Monday, March 30, 2009

The Forgotten Ways by Alan Hirsch

The Forgotten Ways: Reactivating the Missional Church by Alan Hirsch.


How it was obtained:
I purchased at the ETS conference in Rhode Island (for half price I might add!).

Time spent on the "to read" shelf:

Days spent reading it:
4 months.

Why I read it:
My previous District Superintendent suggested reading it when I asked what books he was reading that he would recommend. I'll take Gordon's word on a book any day. So I decided to read it.

Brief review:
This book hurt my head. It was one of the most challenging, thought provoking, and important books I believe that I have read about ministry in many years. The Forgotten Ways is a book that focuses on how we can activate the church to become missional again. The typical current model is attractional (bringing people to us). Missional is one of those trendy terms that is flying all over the place lately, but in essence it boils down to how can we get people in the church to reach out to people outside of the church. "Missional" typically also means that as we reach people outside of the church, we do it on their turf. We don't bring them to an evangelistic meeting at our church building. We don't drag them to another prayer meeting. Instead, we find them where they are at: in pubs, parks, sporting events, work places, etc. and we minister to them there. In other words we go out on mission to people. Hirsch (and other missional thinkers) are simply using our pattern for "Missions" and applying it to our pattern for church growth.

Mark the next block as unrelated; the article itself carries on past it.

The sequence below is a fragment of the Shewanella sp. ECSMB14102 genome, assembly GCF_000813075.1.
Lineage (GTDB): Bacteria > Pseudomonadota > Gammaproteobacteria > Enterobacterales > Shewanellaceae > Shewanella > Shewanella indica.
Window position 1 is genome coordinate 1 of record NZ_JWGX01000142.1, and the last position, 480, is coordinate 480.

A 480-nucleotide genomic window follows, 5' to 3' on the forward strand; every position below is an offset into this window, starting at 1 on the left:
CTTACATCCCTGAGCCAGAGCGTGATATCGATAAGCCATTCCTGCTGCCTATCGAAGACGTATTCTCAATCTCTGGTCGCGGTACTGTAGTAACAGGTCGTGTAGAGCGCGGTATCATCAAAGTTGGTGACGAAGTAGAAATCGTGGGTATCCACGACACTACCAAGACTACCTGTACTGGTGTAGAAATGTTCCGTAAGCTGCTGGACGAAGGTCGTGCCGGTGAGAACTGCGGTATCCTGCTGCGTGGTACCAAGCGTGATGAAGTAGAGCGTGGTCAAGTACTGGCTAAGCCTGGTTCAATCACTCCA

I cannot even begin to give you a breakdown of Hirsch's book. I underlined so much of this book as I attempted to digest the huge concepts that he talks about. The book was very readable. Hirsch does throw out some technical language, but always explains it in a simple and clear fashion. He has great charts and pictures that help you to see exactly what he is talking about at every point.

The focus of this book is how we can recapture what Hirsch calls the Apostolic Genius of the first century. This genius has shown up in other movements in Christian history, including the current movement in China where the underground church has exploded and multiplied since missionaries were pushed out almost a century ago.

There is a ton of information in this book. Its not a quick read, but it is an important read. I know some will absolutely reject his message. It will make them uncomfortable. It makes me uncomfortable. But it also stirred my heart and my mind in how we can revitalize the church in today's culture.

I would highly recommend this to anyone currently in ministry. Whether you are planting, maintaining, or developing a church and its ministries, this book will stretch you and challenge you in a good way.

Favorite quote: The implications of following the Torah faithfully will be to connect all things in life directly to Yahweh, whether it be the mildew or the temple worship and everything in between. Therefore, everything--one's work, one's domestic life, one's health, one's worship--has significance to God. He is concerned with every aspect of the believer's life, not just the so-called spiritual dimensions....To say this more explicitly there is no such thing as sacred and secular in biblical worldview.

5 out of 5.

Final Word:

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